The Good: Electric, neon infused environment. Explosive FPS. Solid voice work.
The Bad: I’m at a loss to point to some specific moment as memorable.
The Ugly: Enemy AI is far from the sharpest knife in the drawer.
I seem to recall when talking to my friends about Rage, the 2011 post-apocalyptic FPS/driving/RPG from Id, that I seemed to be the only one who liked it. They complained about the overall lack of plot. They complained about the redundancy of the missions. They complained about how the whole thing seemed like a demo for something larger and greater that never came along. And I admit they were right about all of that, but somehow the visceral quality of the driving combat and the setting and the FPS elements all worked for me (even as I admitted that if felt too short). I’ll add that as a guy who is really into the vehicle combat game space, I find that it’s woefully underserved IMO. So, it’s been eight years, and here we have Rage 2, bigger, more plotier, with more quests. But in those eight years we’ve also come to expect a lot more of our open world games, and much of the world of Rage 2, despite the interesting neon grittiness of the wasteland, ends up being unmemorable. Couple this with some seriously not-best-in-class enemy AI, and the result is a combination of slow bits and middling bits with darned few high points mixed in.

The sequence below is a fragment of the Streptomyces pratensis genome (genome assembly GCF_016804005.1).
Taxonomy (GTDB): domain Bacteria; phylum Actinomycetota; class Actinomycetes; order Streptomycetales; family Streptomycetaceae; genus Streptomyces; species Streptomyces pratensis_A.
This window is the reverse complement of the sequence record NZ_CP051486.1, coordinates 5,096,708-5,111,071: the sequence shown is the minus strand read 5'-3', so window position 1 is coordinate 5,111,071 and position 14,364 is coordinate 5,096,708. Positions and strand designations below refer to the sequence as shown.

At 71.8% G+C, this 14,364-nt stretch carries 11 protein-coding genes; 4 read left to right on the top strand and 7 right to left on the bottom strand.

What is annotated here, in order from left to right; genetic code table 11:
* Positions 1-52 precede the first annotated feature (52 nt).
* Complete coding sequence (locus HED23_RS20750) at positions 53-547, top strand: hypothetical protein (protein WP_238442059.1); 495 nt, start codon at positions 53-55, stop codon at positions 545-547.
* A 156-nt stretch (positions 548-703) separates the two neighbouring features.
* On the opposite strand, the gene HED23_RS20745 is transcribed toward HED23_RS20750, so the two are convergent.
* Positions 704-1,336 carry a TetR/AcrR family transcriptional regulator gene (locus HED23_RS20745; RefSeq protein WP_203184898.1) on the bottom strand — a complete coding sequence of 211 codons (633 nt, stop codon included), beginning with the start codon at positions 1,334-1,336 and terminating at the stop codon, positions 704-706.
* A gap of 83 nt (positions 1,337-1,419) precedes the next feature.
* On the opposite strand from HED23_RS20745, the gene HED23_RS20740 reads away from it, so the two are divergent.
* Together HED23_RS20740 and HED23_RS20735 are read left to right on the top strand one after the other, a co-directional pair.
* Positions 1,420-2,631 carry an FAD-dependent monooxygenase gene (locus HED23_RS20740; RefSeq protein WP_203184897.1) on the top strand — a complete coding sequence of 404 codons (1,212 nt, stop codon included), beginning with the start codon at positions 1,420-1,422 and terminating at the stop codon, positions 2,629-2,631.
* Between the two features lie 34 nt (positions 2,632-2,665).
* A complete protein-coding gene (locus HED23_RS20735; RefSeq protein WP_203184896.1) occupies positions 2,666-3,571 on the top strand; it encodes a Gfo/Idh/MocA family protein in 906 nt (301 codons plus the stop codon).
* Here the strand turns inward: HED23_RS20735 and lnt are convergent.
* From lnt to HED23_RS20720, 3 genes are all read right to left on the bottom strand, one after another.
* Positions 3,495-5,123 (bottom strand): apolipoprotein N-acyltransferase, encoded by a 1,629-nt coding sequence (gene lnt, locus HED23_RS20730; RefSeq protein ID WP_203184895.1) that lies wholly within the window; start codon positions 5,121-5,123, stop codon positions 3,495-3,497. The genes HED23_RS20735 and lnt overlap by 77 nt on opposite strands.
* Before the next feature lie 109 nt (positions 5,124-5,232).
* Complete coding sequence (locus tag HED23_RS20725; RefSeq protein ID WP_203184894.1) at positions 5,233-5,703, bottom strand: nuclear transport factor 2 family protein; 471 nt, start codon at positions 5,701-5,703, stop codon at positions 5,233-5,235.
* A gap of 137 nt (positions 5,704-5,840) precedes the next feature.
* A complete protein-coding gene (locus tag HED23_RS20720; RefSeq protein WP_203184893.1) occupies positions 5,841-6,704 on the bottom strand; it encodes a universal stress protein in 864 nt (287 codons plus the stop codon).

The world of Rage 2 (and Rage 1) is post-apocalyptic, in this instance due to a meteor strike. What’s left in the aftermath is a Mad Max diorama inhabited by gangs, bandits, and mutants, and a totalitarian group known as the Authority. All of this was back in the first Rage, but somewhere between the thin plot and the intervening years I’ve forgotten essentially everything but the meteor. Rage 2 picks up some years later, where in the aftermath of a battle with the Authority, which I remember more or less nothing about, the Authority has risen again. You play as a ranger (sort of a wasteland knight) who must run around doing missions for people to build up a weapon known as the Dagger to defeat the Authority. To give credit where credit is due, the game does a nice job of letting you get right down to the open worldness, allowing you to either get on the plot train or just start driving around and seeing what you find. The wasteland is chock full of small towns and bandit hideouts, roadblocks, and arks (pre-apocalyptic buildings holding advanced technology), which you can choose to explore in any open-world order you wish. Things like bandit hideouts have a difficulty rating from one to ten skulls, and this is where I ran into my first problem.